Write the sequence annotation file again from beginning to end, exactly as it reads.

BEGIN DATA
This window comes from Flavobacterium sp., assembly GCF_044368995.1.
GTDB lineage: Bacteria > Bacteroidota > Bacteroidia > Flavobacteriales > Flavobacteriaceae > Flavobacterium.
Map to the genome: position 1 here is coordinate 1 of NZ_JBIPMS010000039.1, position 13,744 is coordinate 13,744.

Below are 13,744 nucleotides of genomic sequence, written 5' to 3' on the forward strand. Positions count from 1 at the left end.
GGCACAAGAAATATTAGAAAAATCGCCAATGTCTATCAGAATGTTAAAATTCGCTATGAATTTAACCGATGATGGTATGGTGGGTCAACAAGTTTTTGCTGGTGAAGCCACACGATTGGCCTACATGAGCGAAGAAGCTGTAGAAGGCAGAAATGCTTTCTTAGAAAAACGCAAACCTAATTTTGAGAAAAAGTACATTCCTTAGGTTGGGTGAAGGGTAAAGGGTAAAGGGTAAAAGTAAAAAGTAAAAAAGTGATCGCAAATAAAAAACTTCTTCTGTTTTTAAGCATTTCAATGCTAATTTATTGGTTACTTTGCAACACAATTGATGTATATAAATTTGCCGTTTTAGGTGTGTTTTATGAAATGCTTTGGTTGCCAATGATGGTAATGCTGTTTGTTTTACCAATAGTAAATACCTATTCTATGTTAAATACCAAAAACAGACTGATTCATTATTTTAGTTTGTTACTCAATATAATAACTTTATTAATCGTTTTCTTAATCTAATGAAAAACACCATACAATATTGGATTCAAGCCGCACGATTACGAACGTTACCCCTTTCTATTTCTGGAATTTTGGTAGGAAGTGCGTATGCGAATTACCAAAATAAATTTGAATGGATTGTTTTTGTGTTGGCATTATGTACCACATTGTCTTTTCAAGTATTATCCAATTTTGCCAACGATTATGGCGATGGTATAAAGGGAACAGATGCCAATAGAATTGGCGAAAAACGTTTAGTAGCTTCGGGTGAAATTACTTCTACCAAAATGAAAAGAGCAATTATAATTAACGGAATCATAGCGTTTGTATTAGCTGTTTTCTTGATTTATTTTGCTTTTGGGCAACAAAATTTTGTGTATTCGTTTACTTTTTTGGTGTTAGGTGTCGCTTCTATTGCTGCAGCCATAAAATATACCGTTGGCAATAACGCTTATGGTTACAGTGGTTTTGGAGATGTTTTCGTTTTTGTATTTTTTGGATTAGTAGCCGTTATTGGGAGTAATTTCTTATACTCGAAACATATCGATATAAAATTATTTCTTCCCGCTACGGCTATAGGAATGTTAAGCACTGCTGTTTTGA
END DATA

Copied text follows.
This window comes from Flavobacterium sp., assembly GCF_044368995.1.
GTDB lineage: Bacteria > Bacteroidota > Bacteroidia > Flavobacteriales > Flavobacteriaceae > Flavobacterium.
Map to the genome: position 1 here is coordinate 1 of NZ_JBIPMS010000039.1, position 13,744 is coordinate 13,744.

Below are 13,744 nucleotides of genomic sequence, written 5' to 3' on the forward strand. Positions count from 1 at the left end.
GGCACAAGAAATATTAGAAAAATCGCCAATGTCTATCAGAATGTTAAAATTCGCTATGAATTTAACCGATGATGGTATGGTGGGTCAACAAGTTTTTGCTGGTGAAGCCACACGATTGGCCTACATGAGCGAAGAAGCTGTAGAAGGCAGAAATGCTTTCTTAGAAAAACGCAAACCTAATTTTGAGAAAAAGTACATTCCTTAGGTTGGGTGAAGGGTAAAGGGTAAAGGGTAAAAGTAAAAAGTAAAAAAGTGATCGCAAATAAAAAACTTCTTCTGTTTTTAAGCATTTCAATGCTAATTTATTGGTTACTTTGCAACACAATTGATGTATATAAATTTGCCGTTTTAGGTGTGTTTTATGAAATGCTTTGGTTGCCAATGATGGTAATGCTGTTTGTTTTACCAATAGTAAATACCTATTCTATGTTAAATACCAAAAACAGACTGATTCATTATTTTAGTTTGTTACTCAATATAATAACTTTATTAATCGTTTTCTTAATCTAATGAAAAACACCATACAATATTGGATTCAAGCCGCACGATTACGAACGTTACCCCTTTCTATTTCTGGAATTTTGGTAGGAAGTGCGTATGCGAATTACCAAAATAAATTTGAATGGATTGTTTTTGTGTTGGCATTATGTACCACATTGTCTTTTCAAGTATTATCCAATTTTGCCAACGATTATGGCGATGGTATAAAGGGAACAGATGCCAATAGAATTGGCGAAAAACGTTTAGTAGCTTCGGGTGAAATTACTTCTACCAAAATGAAAAGAGCAATTATAATTAACGGAATCATAGCGTTTGTATTAGCTGTTTTCTTGATTTATTTTGCTTTTGGGCAACAAAATTTTGTGTATTCGTTTACTTTTTTGGTGTTAGGTGTCGCTTCTATTGCTGCAGCCATAAAATATACCGTTGGCAATAACGCTTATGGTTACAGTGGTTTTGGAGATGTTTTCGTTTTTGTATTTTTTGGATTAGTAGCCGTTATTGGGAGTAATTTCTTATACTCGAAACATATCGATATAAAATTATTTCTTCCCGCTACGGCTATAGGAATGTTAAGCACTGCTGTTTTGA